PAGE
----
As I said in our 2021 Annual Review, I write with post with some trepidation. In the interest in helping financial independence seem more attainable, I want to be very open about the math behind it. At the same time, comparison is a real source of suffering, and I don’t want to contribute to that. I’m also not a passionate tracker of these things, so our numbers are inherently rough. Regardless, in the hopes that this will do more good than harm, here’s how our finances played out in 2022.
I still work full-time and my wife still works part-time. This year was our first “clean” year in the sense that we were both working for Canadian employers. You’ll note that both our salaries are lower. For me, that’s because I got a lump sum payout on my vacation time when I left my US employer in 2021. For my wife, that’s because her US employer paid more. Now that our income situations are cleaner, I’m considering taking over our Canadian tax filing. For now, I’m planning to do it alongside our tax accountant and see if I get the same results.
And note that this is just salary — it excludes things like the Canada Child Benefit, re-imbursements, and credit card benefits.
|Me||$98,871 (CAD)||$123,680 (CAD)||$84,652 (USD)||$73,599 (USD)|
|My wife||$24,672 (CAD)||$35,341 (CAD)||$20,418 (USD)||$41,581 (USD)|
Spending (minus taxes)
This year, I shifted to tracking our spending in a much simpler way. Itemizing it simply took too long. Also, I’m not trying to cut our spending, so knowing where it goes (e.g. groceries vs home repair) isn’t important. And I’m leaving out taxes because we’re now having them pulled from our paychecks. Thus, when I pull our spending from our bank accounts I’m not getting them. I’m OK with that, though, as I need to figure them in manually for our post-work phase as we’ll have significantly less taxable income then.
All-in-all, I’m happy with this spending. Would I like it to be lower, sure, but that says as much about me as it does about our spending. Using the 4% rule as a rough estimate, this would mean we’d need ~$1.5M USD / ~$1.95M CAD to retire, with the caveat that we’d need to account for taxes. We’re close to these numbers, but not quite there as our net worth dropped last year.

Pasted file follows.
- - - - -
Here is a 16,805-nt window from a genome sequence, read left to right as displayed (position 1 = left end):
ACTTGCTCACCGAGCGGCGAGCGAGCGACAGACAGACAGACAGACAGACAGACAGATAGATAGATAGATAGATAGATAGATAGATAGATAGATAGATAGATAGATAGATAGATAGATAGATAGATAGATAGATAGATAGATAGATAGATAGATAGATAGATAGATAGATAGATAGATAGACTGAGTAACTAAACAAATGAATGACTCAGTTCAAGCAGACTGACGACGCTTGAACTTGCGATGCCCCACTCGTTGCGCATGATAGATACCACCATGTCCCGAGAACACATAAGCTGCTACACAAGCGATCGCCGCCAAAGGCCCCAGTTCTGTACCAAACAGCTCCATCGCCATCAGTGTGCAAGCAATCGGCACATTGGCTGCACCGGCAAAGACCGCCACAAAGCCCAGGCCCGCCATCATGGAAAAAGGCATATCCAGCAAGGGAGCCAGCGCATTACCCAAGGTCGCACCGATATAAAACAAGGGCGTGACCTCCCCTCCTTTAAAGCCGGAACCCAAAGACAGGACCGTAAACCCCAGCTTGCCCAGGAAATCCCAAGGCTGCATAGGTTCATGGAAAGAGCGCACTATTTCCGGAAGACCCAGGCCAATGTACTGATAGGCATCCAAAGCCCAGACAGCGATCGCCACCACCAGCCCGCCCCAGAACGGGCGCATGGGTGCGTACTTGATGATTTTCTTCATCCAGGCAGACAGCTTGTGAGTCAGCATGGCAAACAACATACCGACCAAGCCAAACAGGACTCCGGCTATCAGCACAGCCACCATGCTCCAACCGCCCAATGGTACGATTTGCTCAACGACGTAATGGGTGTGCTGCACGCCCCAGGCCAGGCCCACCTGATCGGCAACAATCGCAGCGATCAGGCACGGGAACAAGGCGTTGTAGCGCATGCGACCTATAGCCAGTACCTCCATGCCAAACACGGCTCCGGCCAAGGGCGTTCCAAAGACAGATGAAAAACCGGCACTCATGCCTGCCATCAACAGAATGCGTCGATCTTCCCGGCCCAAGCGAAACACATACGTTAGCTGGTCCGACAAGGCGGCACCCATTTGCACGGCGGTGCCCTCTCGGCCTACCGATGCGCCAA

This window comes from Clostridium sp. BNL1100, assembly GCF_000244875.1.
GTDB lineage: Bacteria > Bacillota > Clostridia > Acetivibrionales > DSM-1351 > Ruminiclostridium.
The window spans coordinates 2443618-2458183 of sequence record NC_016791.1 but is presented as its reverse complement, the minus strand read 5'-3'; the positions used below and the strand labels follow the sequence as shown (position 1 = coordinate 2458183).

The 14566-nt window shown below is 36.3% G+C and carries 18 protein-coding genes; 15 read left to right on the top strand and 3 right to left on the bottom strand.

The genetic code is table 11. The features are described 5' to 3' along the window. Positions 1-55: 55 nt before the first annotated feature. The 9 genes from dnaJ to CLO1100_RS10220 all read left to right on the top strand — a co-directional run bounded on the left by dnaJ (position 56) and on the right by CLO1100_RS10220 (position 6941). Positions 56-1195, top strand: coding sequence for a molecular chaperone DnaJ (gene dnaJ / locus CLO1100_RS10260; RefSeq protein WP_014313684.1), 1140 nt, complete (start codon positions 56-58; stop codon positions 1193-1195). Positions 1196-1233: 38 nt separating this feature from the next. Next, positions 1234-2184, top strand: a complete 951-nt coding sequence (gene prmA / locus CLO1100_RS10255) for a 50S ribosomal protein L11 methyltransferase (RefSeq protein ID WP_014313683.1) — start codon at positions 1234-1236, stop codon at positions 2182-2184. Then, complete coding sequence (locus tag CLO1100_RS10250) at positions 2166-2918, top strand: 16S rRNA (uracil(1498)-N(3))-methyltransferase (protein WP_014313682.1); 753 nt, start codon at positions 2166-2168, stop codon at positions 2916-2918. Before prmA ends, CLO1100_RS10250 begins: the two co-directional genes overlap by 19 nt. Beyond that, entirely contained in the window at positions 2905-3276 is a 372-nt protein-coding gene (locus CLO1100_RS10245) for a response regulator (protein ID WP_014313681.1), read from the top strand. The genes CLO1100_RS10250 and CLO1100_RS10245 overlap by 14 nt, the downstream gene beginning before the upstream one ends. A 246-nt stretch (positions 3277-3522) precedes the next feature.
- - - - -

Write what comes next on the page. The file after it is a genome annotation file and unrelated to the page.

|All values in USD|
|Jan 1, 2023||Jan 1, 2022||Jan 1, 2021||Jan 1, 2020|
|403(b)s and RSPs||$529,604||$645,266||$548,075||$469,428|
Our net worth went down by 14% in 2022, which isn’t too bad considering the market performance. We’re continuing to hold more cash than we usually would, along with ~$42K in iBonds, with an eye towards paying down a chunk of our mortgage when it comes due in 2025. After we top off our RRSP contributions for 2022, I’m planning to put the bulk of this cash into a 2 year GIC.
We don’t count home equity as part of our net worth. We purchased our house in July 2020 for $254,000 CAD (~$200,000 USD). The value has definitely increased from there based on comps. I’d guess, if we were to sell it today, we’d be close to (if not over) $350K CAD, which is nuts. When our mortgage comes due in 2.5 years, we’ll owe ~$178K. We’ll likely pay it off (or at least down significantly) if interest rates are high then. If not, we may do another 5 year mortgage.
Even with the market downturn in 2022, we’re still in the ball park of FI. At the same time, I’m not currently considering shifting to part-time work. This is partly because my company is going through a rough patch and I don’t want to make myself appear expendable. In addition, I’ve really come to appreciate the work-life balance that my job provides, along with a salary which would be very difficult (if not impossible) to find locally in semi-rural Nova Scotia. For now, my plan is to stay as a full-time employee for the next couple of years, then re-assess.
In addition, I’ve really come to realize that full retirement isn’t my goal. It does me good to have structure and purpose, and to have projects that make me engage with other people on a regular basis. Ultimately, I’d like to create this type of structure myself through part-time work and volunteering but, for now, I’m appreciating the security of a good salary with good work life balance. At the same time, I’ve started working with someone locally on some IT consulting that could eventually become a part-time replacement for my current job. We shall see.